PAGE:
Finnemore J rejected the plaintiff’s submission that even if it was not the occupier, the authority was liable because it had the management and control of the park: ‘So long as a member of the public behaves himself in the ordinary way, committing no criminal offence and observing the by-laws, the corporation cannot stop his doing what he likes in this recreation ground . . I think that the corporation are the trustees and guardians of the park, and that they are bound to admit to it any citizen who wishes to enter it within the times when it is open. I do not think that they can interfere with any person in the park unless he breaks the general law or one of their by-laws. They cannot put themselves in the position of judges of whether a person may be causing a nuisance to someone outside the park. Their proper attitude to such a complaint is to say that the complainer must take action against the person who is said to be committing the nuisance.’

Finnemore J
[1949 ] 1 KB 716
Public Health Act 1875
England and Wales
Cited by:
CitedRegina v City of Sunderland ex parte Beresford HL 13-Nov-2003
Land had been used as a park for many years. The council land owner refused to register it as a common, saying that by maintaining the park it had indicated that the use was by consent and licence, and that prescription did not apply.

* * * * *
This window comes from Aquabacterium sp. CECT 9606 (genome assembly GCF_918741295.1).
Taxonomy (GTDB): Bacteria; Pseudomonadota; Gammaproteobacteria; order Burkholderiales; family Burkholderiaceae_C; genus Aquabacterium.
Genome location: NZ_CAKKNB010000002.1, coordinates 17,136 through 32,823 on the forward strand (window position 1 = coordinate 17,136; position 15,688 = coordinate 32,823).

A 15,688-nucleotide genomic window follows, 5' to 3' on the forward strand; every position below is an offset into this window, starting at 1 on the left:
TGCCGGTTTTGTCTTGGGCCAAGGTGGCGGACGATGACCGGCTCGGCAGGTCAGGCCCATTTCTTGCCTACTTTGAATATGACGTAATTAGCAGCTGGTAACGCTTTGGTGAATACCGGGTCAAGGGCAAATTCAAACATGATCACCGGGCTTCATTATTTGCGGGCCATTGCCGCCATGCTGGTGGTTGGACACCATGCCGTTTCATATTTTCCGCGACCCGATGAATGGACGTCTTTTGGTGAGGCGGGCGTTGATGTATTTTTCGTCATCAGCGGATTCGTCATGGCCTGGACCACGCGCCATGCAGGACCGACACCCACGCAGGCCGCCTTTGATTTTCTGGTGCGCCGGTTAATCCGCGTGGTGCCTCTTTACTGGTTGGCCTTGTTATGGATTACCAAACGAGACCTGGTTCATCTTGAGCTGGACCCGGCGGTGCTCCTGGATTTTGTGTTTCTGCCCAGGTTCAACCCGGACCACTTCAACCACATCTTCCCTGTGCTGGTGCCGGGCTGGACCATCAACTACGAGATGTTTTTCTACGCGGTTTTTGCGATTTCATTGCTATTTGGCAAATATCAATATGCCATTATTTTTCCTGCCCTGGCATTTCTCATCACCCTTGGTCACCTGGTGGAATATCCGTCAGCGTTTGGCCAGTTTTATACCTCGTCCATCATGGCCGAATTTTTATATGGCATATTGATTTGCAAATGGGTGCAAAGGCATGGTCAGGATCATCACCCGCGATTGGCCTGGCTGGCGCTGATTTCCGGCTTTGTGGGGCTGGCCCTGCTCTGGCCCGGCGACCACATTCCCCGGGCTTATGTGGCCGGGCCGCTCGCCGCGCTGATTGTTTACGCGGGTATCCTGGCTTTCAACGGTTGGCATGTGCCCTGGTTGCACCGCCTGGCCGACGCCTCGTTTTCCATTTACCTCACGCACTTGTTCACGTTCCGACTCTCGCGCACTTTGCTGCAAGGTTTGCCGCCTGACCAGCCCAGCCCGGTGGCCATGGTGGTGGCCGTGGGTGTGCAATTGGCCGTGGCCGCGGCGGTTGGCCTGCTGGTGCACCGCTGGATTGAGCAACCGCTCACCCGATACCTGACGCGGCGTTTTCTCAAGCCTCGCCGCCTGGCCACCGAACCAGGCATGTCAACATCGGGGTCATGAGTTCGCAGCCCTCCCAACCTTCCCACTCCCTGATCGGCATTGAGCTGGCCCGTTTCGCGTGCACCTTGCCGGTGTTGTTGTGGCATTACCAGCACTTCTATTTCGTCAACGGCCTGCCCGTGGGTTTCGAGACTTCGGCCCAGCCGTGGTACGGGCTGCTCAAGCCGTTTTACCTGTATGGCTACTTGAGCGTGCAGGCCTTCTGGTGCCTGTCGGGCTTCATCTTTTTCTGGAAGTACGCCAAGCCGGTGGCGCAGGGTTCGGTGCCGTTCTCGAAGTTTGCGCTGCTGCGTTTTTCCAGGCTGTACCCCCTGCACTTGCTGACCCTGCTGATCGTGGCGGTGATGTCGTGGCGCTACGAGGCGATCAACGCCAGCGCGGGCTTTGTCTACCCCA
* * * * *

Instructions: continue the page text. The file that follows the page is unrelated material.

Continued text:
Held: . .
CitedBarkas v North Yorkshire County Council CA 23-Oct-2012
The court was asked: ‘When local inhabitants indulge in lawful sports and pastimes on a recreation ground which has been provided for that purpose by a local authority in the exercise of its statutory powers, do they do so ‘by right’ or ‘as of . .
CitedBarkas, Regina (on The Application of ) v North Yorkshire County Council and Another SC 6-Mar-2014
The Court was asked as to the registration of a playing field as a ‘town or village green’. Local residents asserted that their use of the land, having been ‘as of right’ required the registration. They now appealed against rejection of that . .

Lists of cited by and citing cases may be incomplete.

Nuisance, Land, Local Government

Updated: 17 November 2021; Ref: scu.187797

Merthyr Tydfil Car Auction Ltd v Thomas and Another: CA 11 Jul 2013

The company appealed against an award of 9,000 pounds for nuisance in the form of excessive noise and fumes.